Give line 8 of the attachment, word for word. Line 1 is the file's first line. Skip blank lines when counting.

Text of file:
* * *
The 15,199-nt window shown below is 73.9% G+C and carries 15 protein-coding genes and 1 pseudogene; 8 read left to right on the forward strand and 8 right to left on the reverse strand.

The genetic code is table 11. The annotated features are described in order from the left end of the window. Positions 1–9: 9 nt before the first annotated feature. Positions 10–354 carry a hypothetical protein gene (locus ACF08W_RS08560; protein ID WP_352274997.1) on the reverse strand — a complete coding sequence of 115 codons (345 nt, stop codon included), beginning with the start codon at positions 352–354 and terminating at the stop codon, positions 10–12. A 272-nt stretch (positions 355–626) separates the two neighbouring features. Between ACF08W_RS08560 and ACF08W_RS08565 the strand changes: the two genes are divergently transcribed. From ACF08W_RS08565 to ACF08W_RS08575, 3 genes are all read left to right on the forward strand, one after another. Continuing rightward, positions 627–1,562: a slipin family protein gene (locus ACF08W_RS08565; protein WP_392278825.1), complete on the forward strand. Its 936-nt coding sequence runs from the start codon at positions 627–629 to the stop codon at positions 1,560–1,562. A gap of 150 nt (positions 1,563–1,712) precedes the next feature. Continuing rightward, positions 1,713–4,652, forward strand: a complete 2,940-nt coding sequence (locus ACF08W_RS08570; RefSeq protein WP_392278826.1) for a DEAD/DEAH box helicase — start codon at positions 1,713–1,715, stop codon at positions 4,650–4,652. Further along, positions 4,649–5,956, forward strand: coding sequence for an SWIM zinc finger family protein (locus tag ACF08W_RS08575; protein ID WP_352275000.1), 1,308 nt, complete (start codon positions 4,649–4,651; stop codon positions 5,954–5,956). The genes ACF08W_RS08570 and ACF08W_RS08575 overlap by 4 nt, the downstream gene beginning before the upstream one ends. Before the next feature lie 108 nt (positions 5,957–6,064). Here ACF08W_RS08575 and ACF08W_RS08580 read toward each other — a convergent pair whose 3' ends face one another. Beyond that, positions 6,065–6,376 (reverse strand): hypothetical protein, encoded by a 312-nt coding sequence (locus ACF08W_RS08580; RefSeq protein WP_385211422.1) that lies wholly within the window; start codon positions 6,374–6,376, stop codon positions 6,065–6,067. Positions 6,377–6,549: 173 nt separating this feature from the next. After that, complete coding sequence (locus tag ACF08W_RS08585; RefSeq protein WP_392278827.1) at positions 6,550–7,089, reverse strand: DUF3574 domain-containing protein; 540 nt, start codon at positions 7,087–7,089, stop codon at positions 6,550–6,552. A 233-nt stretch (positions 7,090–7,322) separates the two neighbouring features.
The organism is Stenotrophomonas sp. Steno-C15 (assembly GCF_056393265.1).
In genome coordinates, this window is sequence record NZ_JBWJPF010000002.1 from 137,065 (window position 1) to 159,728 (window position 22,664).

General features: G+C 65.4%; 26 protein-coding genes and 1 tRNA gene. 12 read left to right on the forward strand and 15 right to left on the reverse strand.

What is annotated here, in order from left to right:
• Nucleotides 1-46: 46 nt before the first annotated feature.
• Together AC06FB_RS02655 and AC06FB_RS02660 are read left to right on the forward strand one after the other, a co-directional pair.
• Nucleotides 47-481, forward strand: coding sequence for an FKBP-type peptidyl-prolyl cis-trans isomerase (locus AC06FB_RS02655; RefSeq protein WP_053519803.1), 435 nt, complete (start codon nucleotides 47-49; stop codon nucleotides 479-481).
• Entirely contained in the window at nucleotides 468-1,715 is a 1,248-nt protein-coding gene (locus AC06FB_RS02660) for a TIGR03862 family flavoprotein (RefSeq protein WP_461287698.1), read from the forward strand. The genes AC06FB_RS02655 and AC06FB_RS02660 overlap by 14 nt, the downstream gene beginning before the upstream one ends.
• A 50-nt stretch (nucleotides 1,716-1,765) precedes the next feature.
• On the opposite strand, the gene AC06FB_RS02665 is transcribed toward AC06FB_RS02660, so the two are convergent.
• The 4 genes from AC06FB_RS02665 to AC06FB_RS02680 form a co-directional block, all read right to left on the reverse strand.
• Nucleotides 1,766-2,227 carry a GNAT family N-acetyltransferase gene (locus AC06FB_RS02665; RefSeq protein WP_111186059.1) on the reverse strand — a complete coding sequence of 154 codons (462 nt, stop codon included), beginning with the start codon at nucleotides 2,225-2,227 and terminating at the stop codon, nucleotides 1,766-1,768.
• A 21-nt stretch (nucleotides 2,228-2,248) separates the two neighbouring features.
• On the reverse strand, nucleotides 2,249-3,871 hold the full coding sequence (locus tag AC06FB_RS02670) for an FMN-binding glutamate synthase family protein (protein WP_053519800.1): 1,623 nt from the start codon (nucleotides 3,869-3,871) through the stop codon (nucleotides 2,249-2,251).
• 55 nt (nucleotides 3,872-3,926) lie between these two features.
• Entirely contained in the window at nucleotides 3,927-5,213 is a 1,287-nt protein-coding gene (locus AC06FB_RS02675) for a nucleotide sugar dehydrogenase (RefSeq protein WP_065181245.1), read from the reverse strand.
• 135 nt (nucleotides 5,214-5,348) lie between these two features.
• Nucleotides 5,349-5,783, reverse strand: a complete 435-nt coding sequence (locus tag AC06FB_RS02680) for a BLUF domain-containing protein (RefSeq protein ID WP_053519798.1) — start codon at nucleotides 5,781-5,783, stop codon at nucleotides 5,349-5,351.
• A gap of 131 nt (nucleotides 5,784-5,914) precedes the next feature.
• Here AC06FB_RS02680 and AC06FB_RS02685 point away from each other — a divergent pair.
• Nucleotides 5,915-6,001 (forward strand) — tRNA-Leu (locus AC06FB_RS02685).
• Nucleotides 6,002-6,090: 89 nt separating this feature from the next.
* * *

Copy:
• Together AC06FB_RS02655 and AC06FB_RS02660 are read left to right on the forward strand one after the other, a co-directional pair.